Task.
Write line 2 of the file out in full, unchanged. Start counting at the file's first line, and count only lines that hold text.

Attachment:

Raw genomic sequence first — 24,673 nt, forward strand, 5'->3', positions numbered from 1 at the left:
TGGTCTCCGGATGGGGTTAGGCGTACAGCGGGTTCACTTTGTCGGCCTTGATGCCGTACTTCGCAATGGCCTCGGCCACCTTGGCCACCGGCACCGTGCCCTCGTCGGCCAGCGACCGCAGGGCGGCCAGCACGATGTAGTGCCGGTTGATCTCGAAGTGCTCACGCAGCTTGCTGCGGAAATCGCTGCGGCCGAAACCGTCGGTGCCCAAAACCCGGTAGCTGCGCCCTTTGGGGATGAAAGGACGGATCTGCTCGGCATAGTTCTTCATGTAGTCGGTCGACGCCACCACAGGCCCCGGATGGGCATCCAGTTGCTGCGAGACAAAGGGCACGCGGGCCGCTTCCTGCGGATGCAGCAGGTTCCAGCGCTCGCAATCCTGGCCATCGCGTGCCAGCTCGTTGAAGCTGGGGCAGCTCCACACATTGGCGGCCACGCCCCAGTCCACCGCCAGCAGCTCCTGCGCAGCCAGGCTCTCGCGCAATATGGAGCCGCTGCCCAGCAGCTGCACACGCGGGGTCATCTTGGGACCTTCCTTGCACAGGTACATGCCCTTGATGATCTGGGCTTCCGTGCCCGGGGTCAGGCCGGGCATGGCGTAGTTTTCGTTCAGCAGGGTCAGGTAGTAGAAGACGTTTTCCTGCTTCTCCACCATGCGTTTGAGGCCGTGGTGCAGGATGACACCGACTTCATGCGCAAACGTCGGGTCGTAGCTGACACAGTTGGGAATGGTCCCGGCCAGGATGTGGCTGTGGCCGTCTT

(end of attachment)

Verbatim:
TGGTCTCCGGATGGGGTTAGGCGTACAGCGGGTTCACTTTGTCGGCCTTGATGCCGTACTTCGCAATGGCCTCGGCCACCTTGGCCACCGGCACCGTGCCCTCGTCGGCCAGCGACCGCAGGGCGGCCAGCACGATGTAGTGCCGGTTGATCTCGAAGTGCTCACGCAGCTTGCTGCGGAAATCGCTGCGGCCGAAACCGTCGGTGCCCAAAACCCGGTAGCTGCGCCCTTTGGGGATGAAAGGACGGATCTGCTCGGCATAGTTCTTCATGTAGTCGGTCGACGCCACCACAGGCCCCGGATGGGCATCCAGTTGCTGCGAGACAAAGGGCACGCGGGCCGCTTCCTGCGGATGCAGCAGGTTCCAGCGCTCGCAATCCTGGCCATCGCGTGCCAGCTCGTTGAAGCTGGGGCAGCTCCACACATTGGCGGCCACGCCCCAGTCCACCGCCAGCAGCTCCTGCGCAGCCAGGCTCTCGCGCAATATGGAGCCGCTGCCCAGCAGCTGCACACGCGGGGTCATCTTGGGACCTTCCTTGCACAGGTACATGCCCTTGATGATCTGGGCTTCCGTGCCCGGGGTCAGGCCGGGCATGGCGTAGTTTTCGTTCAGCAGGGTCAGGTAGTAGAAGACGTTTTCCTGCTTCTCCACCATGCGTTTGAGGCCGTGGTGCAGGATGACACCGACTTCATGCGCAAACGTCGGGTCGTAGCTGACACAGTTGGGAATGGTCCCGGCCAGGATGTGGCTGTGGCCGTCTT